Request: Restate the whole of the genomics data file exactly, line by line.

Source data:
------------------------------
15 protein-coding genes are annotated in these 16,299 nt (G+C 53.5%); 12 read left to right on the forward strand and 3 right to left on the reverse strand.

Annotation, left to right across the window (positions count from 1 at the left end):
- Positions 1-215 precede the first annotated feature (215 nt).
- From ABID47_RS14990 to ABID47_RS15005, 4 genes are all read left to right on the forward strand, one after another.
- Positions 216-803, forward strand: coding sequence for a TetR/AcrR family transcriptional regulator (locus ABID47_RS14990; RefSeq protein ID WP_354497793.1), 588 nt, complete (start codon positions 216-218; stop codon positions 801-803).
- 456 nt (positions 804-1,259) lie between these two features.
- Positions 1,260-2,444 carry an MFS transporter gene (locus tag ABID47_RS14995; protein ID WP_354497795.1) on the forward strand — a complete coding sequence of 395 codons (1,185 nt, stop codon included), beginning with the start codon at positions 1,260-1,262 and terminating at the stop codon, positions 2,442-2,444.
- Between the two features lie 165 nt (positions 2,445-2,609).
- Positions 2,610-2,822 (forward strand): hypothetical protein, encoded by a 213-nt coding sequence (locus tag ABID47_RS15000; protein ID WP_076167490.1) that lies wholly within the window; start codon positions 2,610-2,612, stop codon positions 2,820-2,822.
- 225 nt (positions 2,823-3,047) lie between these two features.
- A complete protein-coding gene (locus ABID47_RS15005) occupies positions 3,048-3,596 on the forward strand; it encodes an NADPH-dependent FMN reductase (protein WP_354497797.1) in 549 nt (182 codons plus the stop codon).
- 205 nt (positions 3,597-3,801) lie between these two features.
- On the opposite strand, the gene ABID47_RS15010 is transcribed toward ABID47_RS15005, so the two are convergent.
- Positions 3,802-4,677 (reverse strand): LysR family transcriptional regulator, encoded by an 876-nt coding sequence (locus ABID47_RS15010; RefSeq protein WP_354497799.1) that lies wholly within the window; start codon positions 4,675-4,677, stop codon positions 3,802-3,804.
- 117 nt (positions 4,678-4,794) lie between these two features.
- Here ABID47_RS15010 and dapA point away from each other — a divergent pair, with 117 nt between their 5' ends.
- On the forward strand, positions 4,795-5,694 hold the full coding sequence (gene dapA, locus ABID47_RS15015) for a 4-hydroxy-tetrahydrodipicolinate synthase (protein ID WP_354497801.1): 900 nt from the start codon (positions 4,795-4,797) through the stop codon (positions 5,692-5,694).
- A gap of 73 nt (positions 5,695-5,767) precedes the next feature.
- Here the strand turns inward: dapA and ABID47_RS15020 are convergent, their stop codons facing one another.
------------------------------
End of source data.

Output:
15 protein-coding genes are annotated in these 16,299 nt (G+C 53.5%); 12 read left to right on the forward strand and 3 right to left on the reverse strand.

Annotation, left to right across the window (positions count from 1 at the left end):
- Positions 1-215 precede the first annotated feature (215 nt).
- From ABID47_RS14990 to ABID47_RS15005, 4 genes are all read left to right on the forward strand, one after another.
- Positions 216-803, forward strand: coding sequence for a TetR/AcrR family transcriptional regulator (locus ABID47_RS14990; RefSeq protein ID WP_354497793.1), 588 nt, complete (start codon positions 216-218; stop codon positions 801-803).
- 456 nt (positions 804-1,259) lie between these two features.
- Positions 1,260-2,444 carry an MFS transporter gene (locus tag ABID47_RS14995; protein ID WP_354497795.1) on the forward strand — a complete coding sequence of 395 codons (1,185 nt, stop codon included), beginning with the start codon at positions 1,260-1,262 and terminating at the stop codon, positions 2,442-2,444.
- Between the two features lie 165 nt (positions 2,445-2,609).
- Positions 2,610-2,822 (forward strand): hypothetical protein, encoded by a 213-nt coding sequence (locus tag ABID47_RS15000; protein ID WP_076167490.1) that lies wholly within the window; start codon positions 2,610-2,612, stop codon positions 2,820-2,822.
- 225 nt (positions 2,823-3,047) lie between these two features.
- A complete protein-coding gene (locus ABID47_RS15005) occupies positions 3,048-3,596 on the forward strand; it encodes an NADPH-dependent FMN reductase (protein WP_354497797.1) in 549 nt (182 codons plus the stop codon).
- 205 nt (positions 3,597-3,801) lie between these two features.
- On the opposite strand, the gene ABID47_RS15010 is transcribed toward ABID47_RS15005, so the two are convergent.
- Positions 3,802-4,677 (reverse strand): LysR family transcriptional regulator, encoded by an 876-nt coding sequence (locus ABID47_RS15010; RefSeq protein WP_354497799.1) that lies wholly within the window; start codon positions 4,675-4,677, stop codon positions 3,802-3,804.
- 117 nt (positions 4,678-4,794) lie between these two features.
- Here ABID47_RS15010 and dapA point away from each other — a divergent pair, with 117 nt between their 5' ends.
- On the forward strand, positions 4,795-5,694 hold the full coding sequence (gene dapA, locus ABID47_RS15015) for a 4-hydroxy-tetrahydrodipicolinate synthase (protein ID WP_354497801.1): 900 nt from the start codon (positions 4,795-4,797) through the stop codon (positions 5,692-5,694).
- A gap of 73 nt (positions 5,695-5,767) precedes the next feature.
- Here the strand turns inward: dapA and ABID47_RS15020 are convergent, their stop codons facing one another.